Even just a cursory look at the 1970s reveals that narcissism had festered within the American psyche by then. The Me decade was particularly geared toward singles.  To be married in those years made you a square, like Jimmy Carter, who could only lust in his heart, compared to the singles who were out at discos. The debauchery of the 1970s led to the 1980s, the decade that saw the idea of “the person with the most toys wins” become popular.  Looks became even more important, especially with the advent of MTV.  Don’t believe me?  Ask Christopher Cross if looks were important in order to be a successful singer.  Ask the bands of the 1970s if they had to change their look to make it on the Look At Me channel.  Cross wasn’t what they were looking for; Madonna was (she, of course, worshiped at the altar of narcissism). Fast forward to today, and the transition from a society that believed excessive self pride was anything but a virtue to one based on the belief that everyone is a star, everyone is special, is complete. MySpace, Facebook, and YouTube  prove it through their basic premise:  Got it?  Show it! And Americans do.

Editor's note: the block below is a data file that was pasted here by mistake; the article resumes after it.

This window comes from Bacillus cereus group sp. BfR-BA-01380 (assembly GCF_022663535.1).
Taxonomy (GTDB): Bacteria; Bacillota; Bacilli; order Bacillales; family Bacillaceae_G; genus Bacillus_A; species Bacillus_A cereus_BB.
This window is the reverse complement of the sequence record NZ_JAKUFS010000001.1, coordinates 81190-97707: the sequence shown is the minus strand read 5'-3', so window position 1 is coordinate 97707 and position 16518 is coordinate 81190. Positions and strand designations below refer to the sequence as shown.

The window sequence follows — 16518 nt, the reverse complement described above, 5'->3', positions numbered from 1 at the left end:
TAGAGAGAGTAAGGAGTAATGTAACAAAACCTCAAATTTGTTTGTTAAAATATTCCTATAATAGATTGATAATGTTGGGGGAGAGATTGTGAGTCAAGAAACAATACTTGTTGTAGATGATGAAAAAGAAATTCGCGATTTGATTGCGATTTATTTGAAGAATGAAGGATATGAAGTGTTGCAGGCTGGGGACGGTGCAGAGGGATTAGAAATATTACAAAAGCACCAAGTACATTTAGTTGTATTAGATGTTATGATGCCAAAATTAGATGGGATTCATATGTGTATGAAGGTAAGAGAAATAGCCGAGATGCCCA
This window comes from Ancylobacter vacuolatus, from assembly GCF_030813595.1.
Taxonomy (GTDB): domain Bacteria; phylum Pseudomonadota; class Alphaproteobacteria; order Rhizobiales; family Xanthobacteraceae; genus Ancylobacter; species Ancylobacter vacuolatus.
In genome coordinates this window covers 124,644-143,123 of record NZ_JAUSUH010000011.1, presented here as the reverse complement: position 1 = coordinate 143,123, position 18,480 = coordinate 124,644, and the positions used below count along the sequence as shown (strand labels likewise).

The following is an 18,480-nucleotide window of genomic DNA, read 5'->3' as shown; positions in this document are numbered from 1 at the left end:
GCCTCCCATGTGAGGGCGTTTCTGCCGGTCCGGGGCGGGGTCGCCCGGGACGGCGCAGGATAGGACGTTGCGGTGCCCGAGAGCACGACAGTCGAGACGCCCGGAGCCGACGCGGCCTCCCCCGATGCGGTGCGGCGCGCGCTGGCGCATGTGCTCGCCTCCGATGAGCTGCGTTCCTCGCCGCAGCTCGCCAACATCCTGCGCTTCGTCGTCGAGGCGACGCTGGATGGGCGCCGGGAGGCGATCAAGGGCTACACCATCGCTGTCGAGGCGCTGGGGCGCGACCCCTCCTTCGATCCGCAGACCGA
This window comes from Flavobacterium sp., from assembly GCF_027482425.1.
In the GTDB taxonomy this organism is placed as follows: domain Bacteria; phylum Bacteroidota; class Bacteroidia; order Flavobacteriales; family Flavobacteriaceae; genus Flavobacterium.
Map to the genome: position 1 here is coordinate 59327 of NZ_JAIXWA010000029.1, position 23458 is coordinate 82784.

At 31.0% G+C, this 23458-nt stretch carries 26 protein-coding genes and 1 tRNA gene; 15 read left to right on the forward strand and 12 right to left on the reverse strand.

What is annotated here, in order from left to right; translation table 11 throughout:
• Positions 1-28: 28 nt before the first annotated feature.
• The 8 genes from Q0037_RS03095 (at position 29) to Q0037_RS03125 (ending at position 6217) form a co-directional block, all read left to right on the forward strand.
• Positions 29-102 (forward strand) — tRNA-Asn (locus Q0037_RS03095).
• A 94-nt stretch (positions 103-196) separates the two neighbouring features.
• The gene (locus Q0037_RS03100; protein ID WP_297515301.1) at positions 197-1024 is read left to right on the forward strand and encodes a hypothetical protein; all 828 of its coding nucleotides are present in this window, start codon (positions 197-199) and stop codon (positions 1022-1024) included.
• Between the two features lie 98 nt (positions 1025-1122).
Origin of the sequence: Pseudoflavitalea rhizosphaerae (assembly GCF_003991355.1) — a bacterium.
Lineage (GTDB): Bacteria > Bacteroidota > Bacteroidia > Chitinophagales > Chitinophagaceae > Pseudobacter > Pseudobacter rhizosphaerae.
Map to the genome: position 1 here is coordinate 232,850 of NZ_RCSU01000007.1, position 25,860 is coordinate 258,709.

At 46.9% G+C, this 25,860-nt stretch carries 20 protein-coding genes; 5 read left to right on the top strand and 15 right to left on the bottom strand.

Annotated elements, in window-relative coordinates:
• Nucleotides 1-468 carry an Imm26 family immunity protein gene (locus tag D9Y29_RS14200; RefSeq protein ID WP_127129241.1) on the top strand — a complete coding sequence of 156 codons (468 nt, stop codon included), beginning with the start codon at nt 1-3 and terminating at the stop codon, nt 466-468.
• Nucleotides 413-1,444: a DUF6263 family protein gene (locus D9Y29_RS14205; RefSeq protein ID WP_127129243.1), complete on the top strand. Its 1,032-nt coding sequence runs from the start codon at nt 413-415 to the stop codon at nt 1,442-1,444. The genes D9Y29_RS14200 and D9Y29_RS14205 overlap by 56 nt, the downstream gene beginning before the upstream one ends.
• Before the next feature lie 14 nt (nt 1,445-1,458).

The sections on the causes of the narcissism epidemic are also quite interesting.  Parents who raise children to believe that everything they do is special are one cause.  One need not be a Ph.D to understand this. Take a look at any sporting event for children, particularly young ones.  Everyone plays, no matter how poorly they perform, and everyone wins.  The generation that is becoming adults now have more trophies than professional sports stars from a generation ago.  Just showing up and performing the act of respiration means you get a trophy.  Celebrity culture/the media is another cause for the spread of narcissism.  Everyone’s a celebrity.  Recently, a flight attendant lost his cool and basically pulled a Johnny Paycheck on a Jet Blue flight as it taxied to the terminal. He told everyone in the plane just what he thought of them because a passenger irritated him.  In narcissistic America, the news makes him a hero and the talk of who will play him in the movie that will be made begins.  Why?  What would make anyone think that would be a good movie?  It wouldn’t, but he’s a star.  Who says?  The media, which stopped reporting the news and began creating the news a long time ago.  The authors deal with MySpace and Facebook, two of the most narcissistic forums one will ever find.  MySpace is simply a space to put as many pictures of yourself as possible, and Facebook adds a facet to MySpace and allows you to post anything that’s on your mind at any time, as if that’s important.  Then everyone you have made friends with (and friends no longer means people you have an interest in) can chime in and reinforce your sad self importance with a Like vote.  Finally, in this section, the authors discuss the manifestation of the idea of the one with the most toys wins idea.  Nowadays everyone has to own a new car and a house.  Why?  Because they deserve it, damnit!  They work hard.  It shouldn’t matter that they don’t make enough money to pay for these things or don’t have the credit required to support the purchase of these things.  No, that’s unfair. Everyone deserves ___________(fill in the blank). And if they default on their home and car loans and the rest of us have to pay for them, well, that’s when narcissism really kicks in because these people then claim that it wasn’t fair that they got these loans because the banks and mortgage companies knew they wouldn’t be able to pay and took advantage of them.  No, it’s never your fault.  It’s some bank or mortgage company that’s at fault.